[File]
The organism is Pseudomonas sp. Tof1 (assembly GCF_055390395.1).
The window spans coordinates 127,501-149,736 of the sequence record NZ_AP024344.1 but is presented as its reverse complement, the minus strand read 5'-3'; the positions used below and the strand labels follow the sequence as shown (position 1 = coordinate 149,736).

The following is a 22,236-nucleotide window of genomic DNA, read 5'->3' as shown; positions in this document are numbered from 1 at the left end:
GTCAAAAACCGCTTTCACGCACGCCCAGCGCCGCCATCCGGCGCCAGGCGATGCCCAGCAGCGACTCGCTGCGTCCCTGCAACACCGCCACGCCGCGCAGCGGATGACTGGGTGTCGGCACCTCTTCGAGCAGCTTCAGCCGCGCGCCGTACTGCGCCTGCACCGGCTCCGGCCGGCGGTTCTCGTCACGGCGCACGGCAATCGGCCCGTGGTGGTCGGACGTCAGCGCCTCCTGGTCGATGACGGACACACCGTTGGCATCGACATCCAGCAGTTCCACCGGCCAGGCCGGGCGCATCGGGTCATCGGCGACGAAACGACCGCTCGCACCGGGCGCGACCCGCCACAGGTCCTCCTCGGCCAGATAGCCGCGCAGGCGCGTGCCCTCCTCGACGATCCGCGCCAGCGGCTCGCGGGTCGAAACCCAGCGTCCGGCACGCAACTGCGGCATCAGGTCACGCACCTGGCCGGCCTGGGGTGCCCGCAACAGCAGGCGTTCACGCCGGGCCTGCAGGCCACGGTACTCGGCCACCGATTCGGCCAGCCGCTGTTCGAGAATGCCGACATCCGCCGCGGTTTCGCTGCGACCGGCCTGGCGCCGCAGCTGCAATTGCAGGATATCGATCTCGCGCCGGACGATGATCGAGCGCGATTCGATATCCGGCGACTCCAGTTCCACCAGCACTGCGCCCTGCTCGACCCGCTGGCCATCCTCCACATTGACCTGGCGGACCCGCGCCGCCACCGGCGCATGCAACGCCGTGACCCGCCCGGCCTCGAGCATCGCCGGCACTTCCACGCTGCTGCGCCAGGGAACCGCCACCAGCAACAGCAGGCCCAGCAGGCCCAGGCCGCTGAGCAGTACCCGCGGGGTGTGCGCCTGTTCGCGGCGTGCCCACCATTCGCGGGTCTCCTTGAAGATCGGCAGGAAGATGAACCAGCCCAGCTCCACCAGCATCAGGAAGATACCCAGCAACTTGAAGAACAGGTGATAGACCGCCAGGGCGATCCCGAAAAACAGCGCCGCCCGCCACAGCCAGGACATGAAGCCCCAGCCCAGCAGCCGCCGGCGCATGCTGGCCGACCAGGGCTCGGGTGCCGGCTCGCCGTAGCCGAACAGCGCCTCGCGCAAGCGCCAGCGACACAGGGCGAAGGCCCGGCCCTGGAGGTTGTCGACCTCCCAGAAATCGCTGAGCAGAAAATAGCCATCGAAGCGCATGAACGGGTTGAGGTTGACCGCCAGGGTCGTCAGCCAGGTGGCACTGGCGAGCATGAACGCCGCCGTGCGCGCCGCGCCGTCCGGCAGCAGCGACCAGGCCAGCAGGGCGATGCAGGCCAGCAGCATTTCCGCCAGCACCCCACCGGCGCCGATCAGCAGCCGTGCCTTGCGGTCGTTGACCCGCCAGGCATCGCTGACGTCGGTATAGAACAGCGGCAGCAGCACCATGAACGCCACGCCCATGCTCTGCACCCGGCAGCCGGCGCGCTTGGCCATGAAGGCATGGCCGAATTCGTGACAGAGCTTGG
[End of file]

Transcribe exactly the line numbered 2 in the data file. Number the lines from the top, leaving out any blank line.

The window spans coordinates 127,501-149,736 of the sequence record NZ_AP024344.1 but is presented as its reverse complement, the minus strand read 5'-3'; the positions used below and the strand labels follow the sequence as shown (position 1 = coordinate 149,736).